Mr Magnifico whispered to his companion, “I don’t think it was a coincidence.”

Unaware of the detective’s dissent, the dumpster denizen explained, “Very few people exhibit the willpower to resist the aromatic onslaught of the eighteen Cinnabons. The few shoppers who made it to our corner of the mall without slipping into a food coma were then presented the choice of Video Pit or “Victor’s Discount Video Pit.” Victor’s store didn’t have any price tags, just a single sign that said, ‘10% off Video Pit prices.’ Video Pit went out of business by the end of the week, and I was out of a job. The entire ordeal left me as distraught as a person playing Alex Kidd: High-Tech World.”

The detective shook his head in understanding affirmation of Alan’s analogy.

“I sought out Billy in an ill-formed scheme to steal back Victor’s PS3,” sighed Alan with an air of embarrassment.

Ping Pong launched a condescending look at the detective who was anxious to learn from the mistakes of his predecessor.

The cocoa warmed Alan’s chest and soothed the pain of his memories. He recounted, “Billy’s address was easy enough to track down, but their doorman was stalwart in denying me entrance. I waited outside until it started to rain.”

“Is that why you hid in the dumpster?” interrupted Mr Magnifico with a question that no longer needed to be asked.

Alan nodded and affirmed, “Yes. To my surprise, it was completely empty save for these gaming chairs. I had a sign made up and placed it on the dumpster that reads, ‘Electronics Recycling Bin.’ At first the people only deposited items like XBoxes and first generations iPhones.”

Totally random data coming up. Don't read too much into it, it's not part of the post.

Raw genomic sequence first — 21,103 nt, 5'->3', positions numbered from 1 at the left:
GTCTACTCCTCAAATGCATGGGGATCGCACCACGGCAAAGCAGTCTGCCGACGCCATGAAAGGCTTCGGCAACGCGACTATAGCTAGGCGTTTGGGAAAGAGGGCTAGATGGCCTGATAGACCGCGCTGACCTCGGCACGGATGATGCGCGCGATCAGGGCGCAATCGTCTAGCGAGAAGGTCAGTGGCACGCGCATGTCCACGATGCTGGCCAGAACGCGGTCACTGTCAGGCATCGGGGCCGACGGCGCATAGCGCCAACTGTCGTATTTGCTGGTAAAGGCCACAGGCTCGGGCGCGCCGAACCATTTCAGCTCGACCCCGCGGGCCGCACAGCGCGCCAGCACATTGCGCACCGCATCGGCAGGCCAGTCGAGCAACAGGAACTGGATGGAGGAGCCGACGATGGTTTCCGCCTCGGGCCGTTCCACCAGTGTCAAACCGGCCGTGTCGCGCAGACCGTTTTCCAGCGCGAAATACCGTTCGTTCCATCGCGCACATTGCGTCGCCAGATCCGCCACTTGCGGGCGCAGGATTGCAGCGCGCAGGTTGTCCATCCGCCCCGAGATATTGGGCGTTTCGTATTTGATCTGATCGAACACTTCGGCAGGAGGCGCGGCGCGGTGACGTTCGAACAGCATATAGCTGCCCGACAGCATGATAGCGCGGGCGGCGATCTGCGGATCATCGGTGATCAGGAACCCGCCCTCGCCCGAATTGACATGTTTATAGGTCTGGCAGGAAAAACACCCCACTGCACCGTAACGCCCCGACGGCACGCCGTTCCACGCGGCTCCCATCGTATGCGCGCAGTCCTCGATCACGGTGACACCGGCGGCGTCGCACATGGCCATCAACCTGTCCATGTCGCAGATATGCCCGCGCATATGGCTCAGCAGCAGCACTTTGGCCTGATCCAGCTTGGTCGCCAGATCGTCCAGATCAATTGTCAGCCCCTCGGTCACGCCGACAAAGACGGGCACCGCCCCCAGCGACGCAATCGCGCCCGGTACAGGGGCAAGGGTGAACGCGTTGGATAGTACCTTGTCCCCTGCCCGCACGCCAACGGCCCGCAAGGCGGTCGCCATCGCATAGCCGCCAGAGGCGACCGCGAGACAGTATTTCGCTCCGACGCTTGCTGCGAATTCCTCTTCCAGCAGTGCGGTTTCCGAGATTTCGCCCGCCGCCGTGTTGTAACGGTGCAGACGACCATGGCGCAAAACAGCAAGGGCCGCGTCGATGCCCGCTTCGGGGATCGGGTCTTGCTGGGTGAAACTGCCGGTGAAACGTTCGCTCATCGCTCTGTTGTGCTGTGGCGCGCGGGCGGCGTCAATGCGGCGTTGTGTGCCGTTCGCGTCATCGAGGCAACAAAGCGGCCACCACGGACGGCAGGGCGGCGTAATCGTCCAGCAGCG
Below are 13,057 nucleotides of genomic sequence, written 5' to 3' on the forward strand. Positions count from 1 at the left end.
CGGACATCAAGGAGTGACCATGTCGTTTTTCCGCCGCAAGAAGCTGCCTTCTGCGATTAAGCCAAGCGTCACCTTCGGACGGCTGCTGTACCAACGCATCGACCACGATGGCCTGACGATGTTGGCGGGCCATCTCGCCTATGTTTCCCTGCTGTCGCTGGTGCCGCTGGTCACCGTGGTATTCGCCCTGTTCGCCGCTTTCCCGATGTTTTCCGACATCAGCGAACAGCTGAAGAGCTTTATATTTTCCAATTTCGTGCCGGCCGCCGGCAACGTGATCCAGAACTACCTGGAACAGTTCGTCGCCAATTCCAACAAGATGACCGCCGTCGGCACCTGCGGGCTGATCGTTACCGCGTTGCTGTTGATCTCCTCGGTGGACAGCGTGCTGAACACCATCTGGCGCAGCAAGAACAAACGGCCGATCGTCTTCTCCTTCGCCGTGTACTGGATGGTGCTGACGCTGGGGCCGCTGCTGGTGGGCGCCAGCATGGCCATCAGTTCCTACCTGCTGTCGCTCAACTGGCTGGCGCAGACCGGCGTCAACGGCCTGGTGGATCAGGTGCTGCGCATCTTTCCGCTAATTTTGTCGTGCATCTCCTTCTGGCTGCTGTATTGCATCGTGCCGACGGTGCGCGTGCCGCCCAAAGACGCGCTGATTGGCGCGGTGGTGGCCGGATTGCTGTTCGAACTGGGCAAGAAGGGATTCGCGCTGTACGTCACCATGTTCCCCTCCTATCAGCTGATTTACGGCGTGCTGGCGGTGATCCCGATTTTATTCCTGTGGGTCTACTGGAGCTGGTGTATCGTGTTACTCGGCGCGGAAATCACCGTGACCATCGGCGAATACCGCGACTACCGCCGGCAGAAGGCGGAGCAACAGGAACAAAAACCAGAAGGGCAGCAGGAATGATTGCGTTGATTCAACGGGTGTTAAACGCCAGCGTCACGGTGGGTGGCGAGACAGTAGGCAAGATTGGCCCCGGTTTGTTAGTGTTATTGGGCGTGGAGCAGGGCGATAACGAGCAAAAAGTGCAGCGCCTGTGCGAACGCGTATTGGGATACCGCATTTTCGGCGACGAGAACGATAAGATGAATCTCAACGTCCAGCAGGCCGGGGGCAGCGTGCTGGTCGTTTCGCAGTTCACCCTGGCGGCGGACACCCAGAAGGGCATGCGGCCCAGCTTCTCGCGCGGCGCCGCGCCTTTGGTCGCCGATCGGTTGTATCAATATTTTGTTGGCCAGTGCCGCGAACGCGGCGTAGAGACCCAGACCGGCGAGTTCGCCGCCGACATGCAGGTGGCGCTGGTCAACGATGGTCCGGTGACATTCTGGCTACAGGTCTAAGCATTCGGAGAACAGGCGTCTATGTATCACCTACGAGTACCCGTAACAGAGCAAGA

Mr Magnifico laughed, “First gen iPhones? Those things are worthless -- they don’t even have 3G!”

Remembering the two days he stood in line for that worthless device, Ping Pong scowled at his employer; Mr Magnifico grinned back.

Alan resumed his tale, “I know. It was a bleak time, but that was before Dreamcast. I had never owned a Dreamcast, but once I played, I realized that I didn’t need revenge. I didn’t even need to leave this dumpster. Billy could have his ill-gotten PS3. I had something that he would never understand-”

“Very true,” concurred the detective as he put down the Samba de Amigo maraca controller. “This sentiment is at the very heart of my conundrum. Billy O’Keef has stolen from me a game that he cannot understand, and on top of that, it’s rated M for mature. I must steal it back for his sake as much as mine.”

At that moment the roof opened and a small, plastic shopping bag fell onto the table (Xbox). Always up early on Christmas mornings, Alan quickly reached inside the bag and withdrew the contents -- a copy of Bonestorm.

“Hooray for Santa, the mighty avatar of justice!” heralded the grateful detective.

Ping Pong lifted to roof to check the identity of the gift’s deliverer. “It was Billy’s mom, not Santa.”

“It’s still a Christmas miracle,” retorted his employer.

“It’s rated M, it’s called Bonestorm, and it’s the 23rd,” argued Ping Pong.

“The 23rd?” mumbled Mr Magnifico. He thought to himself for a moment and slapped his knee. “Then it’s a Festivus Day miracle!”

“He’s got you there,” agreed Alan, turning up the heater. “It is a Festivus Day miracle.”

“That it is,” admitted Ping Pong, his heart warming, “That it is.”